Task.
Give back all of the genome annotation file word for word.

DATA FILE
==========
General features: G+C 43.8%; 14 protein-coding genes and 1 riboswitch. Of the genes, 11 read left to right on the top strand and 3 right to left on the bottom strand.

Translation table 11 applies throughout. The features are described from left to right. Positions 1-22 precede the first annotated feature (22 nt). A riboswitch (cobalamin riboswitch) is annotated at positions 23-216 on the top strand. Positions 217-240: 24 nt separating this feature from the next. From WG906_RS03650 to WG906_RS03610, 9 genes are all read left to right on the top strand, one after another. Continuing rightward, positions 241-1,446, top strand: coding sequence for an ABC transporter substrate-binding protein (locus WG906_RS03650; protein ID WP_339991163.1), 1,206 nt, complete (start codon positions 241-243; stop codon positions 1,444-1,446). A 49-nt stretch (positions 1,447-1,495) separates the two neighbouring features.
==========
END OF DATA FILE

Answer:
General features: G+C 43.8%; 14 protein-coding genes and 1 riboswitch. Of the genes, 11 read left to right on the top strand and 3 right to left on the bottom strand.

Translation table 11 applies throughout. The features are described from left to right. Positions 1-22 precede the first annotated feature (22 nt). A riboswitch (cobalamin riboswitch) is annotated at positions 23-216 on the top strand. Positions 217-240: 24 nt separating this feature from the next. From WG906_RS03650 to WG906_RS03610, 9 genes are all read left to right on the top strand, one after another. Continuing rightward, positions 241-1,446, top strand: coding sequence for an ABC transporter substrate-binding protein (locus WG906_RS03650; protein ID WP_339991163.1), 1,206 nt, complete (start codon positions 241-243; stop codon positions 1,444-1,446). A 49-nt stretch (positions 1,447-1,495) separates the two neighbouring features.